104. Sheena Button informed Radio Dispatch Services on 27 November 2010 that Mr Whiteley was unpredictable and could be violent. Constable Blake was advised on 28 November 2010 of the risk of violence and contemplated the use of OC spray. Both RDS and Constable Blake were aware that police attendance had been requested in the context of a difficult relationship breakdown. However Constable Blake was not aware of the possible implications for Mr Whiteley of the change of attendance time because of Mr Whiteley’s plan to have family members present for support. Nor was Constable Blake made aware of the indication given by Mr Whiteley in his text message to Ms Button that he would “change the locks”.
  105. Constable Blake’s radio comment that he “had just the thing” for violent people, which I took to be a reference to OC spray although it was not stated expressly, demonstrates a greater level of preparedness to resort to the use of capsicum spray than is appropriate. It may be that his remark may have, to some extent, have been in jest. However it flagged, before Constable Blake’s decision to attend alone and his attendance at the property, the real prospect that violence was possible. It also, taken with the conversation he had with Ms Button, reflected an overestimation by Constable Blake of his own ability to deal with the situation safely. No doubt he was influenced by his dealings with Mr Whiteley in March of that year which satisfactorily resolved but Mr Whiteley’s health and behaviour had deteriorated since then. Only brief consideration of the police data bases was made. The combination of all those factors led to what I regard as an incomplete assessment of the risk factors relevant to the decision to attend one up.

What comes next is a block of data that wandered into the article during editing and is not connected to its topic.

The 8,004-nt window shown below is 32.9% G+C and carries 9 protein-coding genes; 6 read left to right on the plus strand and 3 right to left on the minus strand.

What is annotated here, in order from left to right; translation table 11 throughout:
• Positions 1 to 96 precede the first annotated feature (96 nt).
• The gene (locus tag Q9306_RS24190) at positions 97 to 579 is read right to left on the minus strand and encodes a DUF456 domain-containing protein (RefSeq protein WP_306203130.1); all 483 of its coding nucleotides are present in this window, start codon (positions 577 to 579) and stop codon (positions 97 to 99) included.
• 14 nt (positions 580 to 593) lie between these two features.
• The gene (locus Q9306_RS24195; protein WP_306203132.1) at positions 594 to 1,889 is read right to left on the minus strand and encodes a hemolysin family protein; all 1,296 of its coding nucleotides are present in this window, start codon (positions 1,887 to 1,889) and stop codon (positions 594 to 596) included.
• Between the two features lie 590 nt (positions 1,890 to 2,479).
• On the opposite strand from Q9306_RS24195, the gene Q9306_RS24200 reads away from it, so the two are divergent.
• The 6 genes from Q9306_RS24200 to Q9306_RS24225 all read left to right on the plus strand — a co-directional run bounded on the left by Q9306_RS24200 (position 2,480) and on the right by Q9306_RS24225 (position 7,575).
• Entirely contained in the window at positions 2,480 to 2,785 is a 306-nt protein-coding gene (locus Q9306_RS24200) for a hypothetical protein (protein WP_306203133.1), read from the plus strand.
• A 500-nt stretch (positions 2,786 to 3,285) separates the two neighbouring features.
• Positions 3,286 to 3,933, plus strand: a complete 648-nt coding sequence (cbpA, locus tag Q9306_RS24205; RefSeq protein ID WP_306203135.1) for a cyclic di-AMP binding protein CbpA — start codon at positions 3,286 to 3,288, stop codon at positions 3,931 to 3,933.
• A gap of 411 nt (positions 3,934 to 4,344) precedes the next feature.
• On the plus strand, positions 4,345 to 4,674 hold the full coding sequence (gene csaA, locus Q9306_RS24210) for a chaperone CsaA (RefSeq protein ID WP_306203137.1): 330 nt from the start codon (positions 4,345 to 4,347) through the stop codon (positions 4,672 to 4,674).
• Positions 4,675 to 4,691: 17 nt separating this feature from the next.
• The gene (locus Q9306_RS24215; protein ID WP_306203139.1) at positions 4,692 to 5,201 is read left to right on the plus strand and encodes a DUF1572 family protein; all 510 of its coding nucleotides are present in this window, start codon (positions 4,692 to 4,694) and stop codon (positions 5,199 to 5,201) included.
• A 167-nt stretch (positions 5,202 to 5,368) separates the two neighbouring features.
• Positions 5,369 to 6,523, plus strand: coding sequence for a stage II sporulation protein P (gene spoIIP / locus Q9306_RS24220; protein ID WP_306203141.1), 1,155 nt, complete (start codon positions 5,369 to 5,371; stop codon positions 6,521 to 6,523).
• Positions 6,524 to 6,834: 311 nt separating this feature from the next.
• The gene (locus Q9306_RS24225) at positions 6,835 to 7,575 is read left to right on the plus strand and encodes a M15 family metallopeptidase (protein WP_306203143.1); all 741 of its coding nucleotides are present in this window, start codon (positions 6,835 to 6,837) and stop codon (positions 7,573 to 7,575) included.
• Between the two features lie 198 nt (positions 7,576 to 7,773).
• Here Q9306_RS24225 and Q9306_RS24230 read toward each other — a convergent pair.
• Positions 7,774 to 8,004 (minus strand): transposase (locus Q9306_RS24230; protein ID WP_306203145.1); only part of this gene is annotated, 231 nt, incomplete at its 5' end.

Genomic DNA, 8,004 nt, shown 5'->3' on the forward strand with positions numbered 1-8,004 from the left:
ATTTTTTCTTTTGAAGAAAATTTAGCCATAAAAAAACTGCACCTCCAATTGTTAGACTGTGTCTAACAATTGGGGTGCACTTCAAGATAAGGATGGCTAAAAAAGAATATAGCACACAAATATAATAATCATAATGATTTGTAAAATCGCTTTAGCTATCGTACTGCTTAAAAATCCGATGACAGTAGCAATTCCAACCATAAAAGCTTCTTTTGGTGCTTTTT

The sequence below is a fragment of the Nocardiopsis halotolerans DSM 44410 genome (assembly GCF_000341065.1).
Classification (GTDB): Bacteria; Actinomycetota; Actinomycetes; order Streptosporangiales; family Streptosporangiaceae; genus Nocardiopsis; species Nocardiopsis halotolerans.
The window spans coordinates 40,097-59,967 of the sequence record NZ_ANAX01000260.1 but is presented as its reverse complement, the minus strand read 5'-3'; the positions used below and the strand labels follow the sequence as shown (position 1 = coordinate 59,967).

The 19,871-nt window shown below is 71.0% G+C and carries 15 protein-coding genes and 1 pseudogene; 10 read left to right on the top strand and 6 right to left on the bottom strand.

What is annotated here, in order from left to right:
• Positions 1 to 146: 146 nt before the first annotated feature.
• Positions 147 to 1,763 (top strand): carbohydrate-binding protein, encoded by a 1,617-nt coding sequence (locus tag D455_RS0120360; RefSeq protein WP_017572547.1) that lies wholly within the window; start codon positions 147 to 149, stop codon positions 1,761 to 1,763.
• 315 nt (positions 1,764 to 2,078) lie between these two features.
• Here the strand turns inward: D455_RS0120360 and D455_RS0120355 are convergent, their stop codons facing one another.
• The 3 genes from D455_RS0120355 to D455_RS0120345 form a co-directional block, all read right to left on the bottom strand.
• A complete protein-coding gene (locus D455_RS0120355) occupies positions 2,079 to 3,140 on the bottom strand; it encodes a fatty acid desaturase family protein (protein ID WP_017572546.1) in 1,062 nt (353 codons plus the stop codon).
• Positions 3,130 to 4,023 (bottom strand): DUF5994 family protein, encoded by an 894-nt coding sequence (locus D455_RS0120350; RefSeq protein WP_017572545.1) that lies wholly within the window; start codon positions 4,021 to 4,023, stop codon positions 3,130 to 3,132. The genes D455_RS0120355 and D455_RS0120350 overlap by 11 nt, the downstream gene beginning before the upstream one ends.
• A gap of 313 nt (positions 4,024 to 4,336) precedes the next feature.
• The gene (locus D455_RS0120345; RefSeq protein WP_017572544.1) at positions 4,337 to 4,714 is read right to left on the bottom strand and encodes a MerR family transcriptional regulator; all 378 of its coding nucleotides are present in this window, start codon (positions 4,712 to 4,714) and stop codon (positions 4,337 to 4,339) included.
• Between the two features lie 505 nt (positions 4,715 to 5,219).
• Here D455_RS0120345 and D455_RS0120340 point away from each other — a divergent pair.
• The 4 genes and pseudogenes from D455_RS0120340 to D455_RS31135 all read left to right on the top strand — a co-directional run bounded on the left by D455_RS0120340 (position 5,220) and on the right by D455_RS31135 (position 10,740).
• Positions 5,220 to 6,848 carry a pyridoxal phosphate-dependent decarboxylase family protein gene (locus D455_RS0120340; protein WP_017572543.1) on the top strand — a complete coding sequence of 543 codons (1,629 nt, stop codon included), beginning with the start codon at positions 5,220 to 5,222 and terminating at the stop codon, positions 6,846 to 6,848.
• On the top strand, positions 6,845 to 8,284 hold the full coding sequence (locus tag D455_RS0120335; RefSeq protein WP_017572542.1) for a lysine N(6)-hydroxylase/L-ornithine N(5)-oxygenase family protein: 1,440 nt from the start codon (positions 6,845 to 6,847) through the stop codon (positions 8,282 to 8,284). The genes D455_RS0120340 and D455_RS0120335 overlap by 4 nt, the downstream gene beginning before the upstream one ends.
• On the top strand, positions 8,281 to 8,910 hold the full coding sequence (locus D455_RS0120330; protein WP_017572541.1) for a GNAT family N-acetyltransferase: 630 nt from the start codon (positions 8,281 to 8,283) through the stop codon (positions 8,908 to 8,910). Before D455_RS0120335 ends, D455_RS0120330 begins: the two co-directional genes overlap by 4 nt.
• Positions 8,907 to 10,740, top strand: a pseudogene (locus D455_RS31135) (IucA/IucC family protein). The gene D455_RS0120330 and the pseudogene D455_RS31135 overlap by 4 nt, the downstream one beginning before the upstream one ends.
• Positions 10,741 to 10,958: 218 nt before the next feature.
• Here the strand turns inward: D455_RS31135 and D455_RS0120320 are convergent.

106. Moreover any doubt about Mr Whiteley’s attitude was removed on Constable Blake’s arrival when Mr Whiteley’s antagonistic attitude was immediately apparent and then acted upon.

    Comment and recommendations:

  107. I do not consider it necessary or appropriate to recommend revocation of the Single Member Response Model Policy. A much broader and more comprehensive review of the Model and the operational and budgetary consequences of change than has been conducted during this inquest is required before any such recommendation may responsibly be made. Moreover I do not recommend a mandated or prescribed approach to determining whether a single officer response is appropriate in individual cases. Any attempt at definition or prescription simply serves to underline the vast array of factors relevant to such a determination. I have concluded that if single officer response is to be used at all then its appropriateness in each case will remain a matter for the judgment of the officer involved in conjunction with those responsible for the allocation of police to particular tasks.
  108. However this case does underline the need for reflection about and training for the manner in which the policy is implemented and consideration of the police practice underlying the policy.  The remarks which follow are to be considered in light of the statements I made at the beginning of these reasons, namely that it is not the function of an inquest to attribute any moral or legal responsibility or liability for a death or to hint at blame. Nor is it the function of the coroner to respond to vocational issues arising from individual cases. Recommendations are to be confined to identifying ways of preventing further deaths and comments should be only on matters connected with the death including public health or safety or the administration of justice.
  109. I am also mindful of the comments of Connor J of the Federal Court in McIntosh v Webster[32] in a passage adopted by the New South Wales Court of Appeal in Woodley v Boyd[33]: